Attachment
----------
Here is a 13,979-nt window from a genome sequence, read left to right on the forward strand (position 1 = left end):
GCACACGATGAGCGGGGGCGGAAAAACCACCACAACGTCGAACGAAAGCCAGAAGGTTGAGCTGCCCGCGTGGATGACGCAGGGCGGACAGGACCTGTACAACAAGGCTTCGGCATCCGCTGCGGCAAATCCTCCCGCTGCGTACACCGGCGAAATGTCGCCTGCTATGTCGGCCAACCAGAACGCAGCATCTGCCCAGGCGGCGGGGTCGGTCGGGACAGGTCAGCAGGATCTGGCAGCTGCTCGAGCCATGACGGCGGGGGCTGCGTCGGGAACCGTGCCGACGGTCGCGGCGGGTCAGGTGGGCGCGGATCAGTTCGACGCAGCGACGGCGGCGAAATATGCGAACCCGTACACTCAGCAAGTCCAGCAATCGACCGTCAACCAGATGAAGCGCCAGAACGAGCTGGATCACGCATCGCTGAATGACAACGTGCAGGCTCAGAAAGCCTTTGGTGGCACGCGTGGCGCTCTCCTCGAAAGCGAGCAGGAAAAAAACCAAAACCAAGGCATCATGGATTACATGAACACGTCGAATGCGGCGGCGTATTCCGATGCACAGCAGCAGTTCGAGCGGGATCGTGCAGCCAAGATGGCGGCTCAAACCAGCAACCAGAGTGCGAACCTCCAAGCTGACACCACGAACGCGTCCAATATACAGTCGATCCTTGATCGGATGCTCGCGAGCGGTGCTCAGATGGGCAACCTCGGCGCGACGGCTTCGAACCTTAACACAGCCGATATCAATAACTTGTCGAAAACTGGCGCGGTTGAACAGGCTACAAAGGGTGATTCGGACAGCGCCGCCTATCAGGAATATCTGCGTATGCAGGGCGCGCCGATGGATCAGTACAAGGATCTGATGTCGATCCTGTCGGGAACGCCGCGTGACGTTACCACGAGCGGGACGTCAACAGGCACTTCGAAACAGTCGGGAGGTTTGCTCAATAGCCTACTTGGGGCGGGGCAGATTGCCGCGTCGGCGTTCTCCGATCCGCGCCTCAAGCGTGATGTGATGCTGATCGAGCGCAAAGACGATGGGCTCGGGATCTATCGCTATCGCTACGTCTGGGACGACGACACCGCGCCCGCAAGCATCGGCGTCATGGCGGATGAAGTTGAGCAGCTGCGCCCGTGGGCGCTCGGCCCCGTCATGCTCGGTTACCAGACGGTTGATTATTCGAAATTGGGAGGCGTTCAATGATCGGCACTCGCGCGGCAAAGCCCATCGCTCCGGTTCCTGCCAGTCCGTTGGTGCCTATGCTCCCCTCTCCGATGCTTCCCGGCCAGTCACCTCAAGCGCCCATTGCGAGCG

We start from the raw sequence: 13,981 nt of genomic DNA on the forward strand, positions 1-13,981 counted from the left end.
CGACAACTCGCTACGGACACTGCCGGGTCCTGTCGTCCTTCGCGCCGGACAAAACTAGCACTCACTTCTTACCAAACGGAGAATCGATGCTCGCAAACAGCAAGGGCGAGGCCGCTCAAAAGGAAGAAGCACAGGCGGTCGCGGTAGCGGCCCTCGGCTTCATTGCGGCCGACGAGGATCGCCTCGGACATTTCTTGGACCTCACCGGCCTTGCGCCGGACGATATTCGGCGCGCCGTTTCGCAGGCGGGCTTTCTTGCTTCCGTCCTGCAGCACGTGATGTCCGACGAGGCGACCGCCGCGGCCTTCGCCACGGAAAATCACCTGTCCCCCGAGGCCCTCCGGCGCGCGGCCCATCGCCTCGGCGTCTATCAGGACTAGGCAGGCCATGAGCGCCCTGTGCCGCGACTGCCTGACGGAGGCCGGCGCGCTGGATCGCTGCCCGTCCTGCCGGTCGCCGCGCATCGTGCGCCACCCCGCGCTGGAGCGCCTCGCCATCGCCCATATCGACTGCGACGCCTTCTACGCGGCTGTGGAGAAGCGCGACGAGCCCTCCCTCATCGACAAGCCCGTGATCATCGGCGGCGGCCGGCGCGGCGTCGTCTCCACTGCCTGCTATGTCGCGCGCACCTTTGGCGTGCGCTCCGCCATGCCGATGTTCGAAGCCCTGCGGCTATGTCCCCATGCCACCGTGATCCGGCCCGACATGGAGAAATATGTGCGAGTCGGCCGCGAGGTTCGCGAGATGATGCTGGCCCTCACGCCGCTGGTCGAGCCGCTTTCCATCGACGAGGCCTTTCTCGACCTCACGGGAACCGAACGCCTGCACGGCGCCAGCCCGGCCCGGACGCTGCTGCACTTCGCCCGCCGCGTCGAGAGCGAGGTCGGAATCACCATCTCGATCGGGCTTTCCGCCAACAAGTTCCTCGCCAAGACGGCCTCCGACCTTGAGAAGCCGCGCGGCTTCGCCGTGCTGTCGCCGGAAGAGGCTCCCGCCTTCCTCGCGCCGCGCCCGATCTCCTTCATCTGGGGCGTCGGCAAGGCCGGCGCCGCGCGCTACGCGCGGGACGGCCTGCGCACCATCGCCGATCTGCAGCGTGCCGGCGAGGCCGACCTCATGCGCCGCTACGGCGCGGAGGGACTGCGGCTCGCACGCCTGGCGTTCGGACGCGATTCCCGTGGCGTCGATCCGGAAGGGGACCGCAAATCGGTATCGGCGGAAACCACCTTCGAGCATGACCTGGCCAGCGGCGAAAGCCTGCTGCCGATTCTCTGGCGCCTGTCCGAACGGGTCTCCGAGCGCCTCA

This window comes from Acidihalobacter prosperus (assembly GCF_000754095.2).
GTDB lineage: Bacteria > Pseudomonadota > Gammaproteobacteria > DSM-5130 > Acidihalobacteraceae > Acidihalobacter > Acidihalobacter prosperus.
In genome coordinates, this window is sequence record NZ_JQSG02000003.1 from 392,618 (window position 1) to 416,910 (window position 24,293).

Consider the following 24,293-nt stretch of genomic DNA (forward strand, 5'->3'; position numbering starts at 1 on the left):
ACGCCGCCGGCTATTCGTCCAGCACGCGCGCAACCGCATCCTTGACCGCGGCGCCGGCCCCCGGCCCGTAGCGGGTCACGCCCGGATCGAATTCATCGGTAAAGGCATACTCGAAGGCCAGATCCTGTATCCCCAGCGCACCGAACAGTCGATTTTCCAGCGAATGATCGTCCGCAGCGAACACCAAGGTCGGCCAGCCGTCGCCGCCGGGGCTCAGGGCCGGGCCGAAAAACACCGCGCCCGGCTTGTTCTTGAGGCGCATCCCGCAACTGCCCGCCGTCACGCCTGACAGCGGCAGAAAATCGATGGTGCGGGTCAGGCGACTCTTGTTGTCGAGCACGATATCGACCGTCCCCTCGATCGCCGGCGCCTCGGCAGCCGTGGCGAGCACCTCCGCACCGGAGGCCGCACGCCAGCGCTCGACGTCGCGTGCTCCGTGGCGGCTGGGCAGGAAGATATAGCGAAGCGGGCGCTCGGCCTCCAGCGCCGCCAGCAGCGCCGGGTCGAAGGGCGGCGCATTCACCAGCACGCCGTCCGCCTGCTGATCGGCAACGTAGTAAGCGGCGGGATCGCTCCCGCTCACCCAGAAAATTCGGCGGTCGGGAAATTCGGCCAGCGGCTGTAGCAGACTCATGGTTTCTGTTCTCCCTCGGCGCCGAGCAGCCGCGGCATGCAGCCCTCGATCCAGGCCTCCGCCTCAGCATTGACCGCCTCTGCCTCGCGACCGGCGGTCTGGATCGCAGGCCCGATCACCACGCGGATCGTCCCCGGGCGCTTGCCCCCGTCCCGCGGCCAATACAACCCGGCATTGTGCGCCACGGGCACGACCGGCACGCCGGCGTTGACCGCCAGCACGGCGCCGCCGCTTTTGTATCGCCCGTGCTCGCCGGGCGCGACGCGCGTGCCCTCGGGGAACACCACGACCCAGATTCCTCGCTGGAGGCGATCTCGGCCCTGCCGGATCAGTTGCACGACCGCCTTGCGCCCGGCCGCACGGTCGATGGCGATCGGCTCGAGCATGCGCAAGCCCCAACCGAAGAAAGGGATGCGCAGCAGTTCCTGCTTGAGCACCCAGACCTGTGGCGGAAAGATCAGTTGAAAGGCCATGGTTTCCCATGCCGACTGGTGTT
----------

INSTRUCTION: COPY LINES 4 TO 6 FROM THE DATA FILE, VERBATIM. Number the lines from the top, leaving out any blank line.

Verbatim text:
CGACAACTCGCTACGGACACTGCCGGGTCCTGTCGTCCTTCGCGCCGGACAAAACTAGCACTCACTTCTTACCAAACGGAGAATCGATGCTCGCAAACAGCAAGGGCGAGGCCGCTCAAAAGGAAGAAGCACAGGCGGTCGCGGTAGCGGCCCTCGGCTTCATTGCGGCCGACGAGGATCGCCTCGGACATTTCTTGGACCTCACCGGCCTTGCGCCGGACGATATTCGGCGCGCCGTTTCGCAGGCGGGCTTTCTTGCTTCCGTCCTGCAGCACGTGATGTCCGACGAGGCGACCGCCGCGGCCTTCGCCACGGAAAATCACCTGTCCCCCGAGGCCCTCCGGCGCGCGGCCCATCGCCTCGGCGTCTATCAGGACTAGGCAGGCCATGAGCGCCCTGTGCCGCGACTGCCTGACGGAGGCCGGCGCGCTGGATCGCTGCCCGTCCTGCCGGTCGCCGCGCATCGTGCGCCACCCCGCGCTGGAGCGCCTCGCCATCGCCCATATCGACTGCGACGCCTTCTACGCGGCTGTGGAGAAGCGCGACGAGCCCTCCCTCATCGACAAGCCCGTGATCATCGGCGGCGGCCGGCGCGGCGTCGTCTCCACTGCCTGCTATGTCGCGCGCACCTTTGGCGTGCGCTCCGCCATGCCGATGTTCGAAGCCCTGCGGCTATGTCCCCATGCCACCGTGATCCGGCCCGACATGGAGAAATATGTGCGAGTCGGCCGCGAGGTTCGCGAGATGATGCTGGCCCTCACGCCGCTGGTCGAGCCGCTTTCCATCGACGAGGCCTTTCTCGACCTCACGGGAACCGAACGCCTGCACGGCGCCAGCCCGGCCCGGACGCTGCTGCACTTCGCCCGCCGCGTCGAGAGCGAGGTCGGAATCACCATCTCGATCGGGCTTTCCGCCAACAAGTTCCTCGCCAAGACGGCCTCCGACCTTGAGAAGCCGCGCGGCTTCGCCGTGCTGTCGCCGGAAGAGGCTCCCGCCTTCCTCGCGCCGCGCCCGATCTCCTTCATCTGGGGCGTCGGCAAGGCCGGCGCCGCGCGCTACGCGCGGGACGGCCTGCGCACCATCGCCGATCTGCAGCGTGCCGGCGAGGCCGACCTCATGCGCCGCTACGGCGCGGAGGGACTGCGGCTCGCACGCCTGGCGTTCGGACGCGATTCCCGTGGCGTCGATCCGGAAGGGGACCGCAAATCGGTATCGGCGGAAACCACCTTCGAGCATGACCTGGCCAGCGGCGAAAGCCTGCTGCCGATTCTCTGGCGCCTGTCCGAACGGGTCTCCGAGCGCCTCA

This window comes from Acidihalobacter prosperus (assembly GCF_000754095.2).
GTDB lineage: Bacteria > Pseudomonadota > Gammaproteobacteria > DSM-5130 > Acidihalobacteraceae > Acidihalobacter > Acidihalobacter prosperus.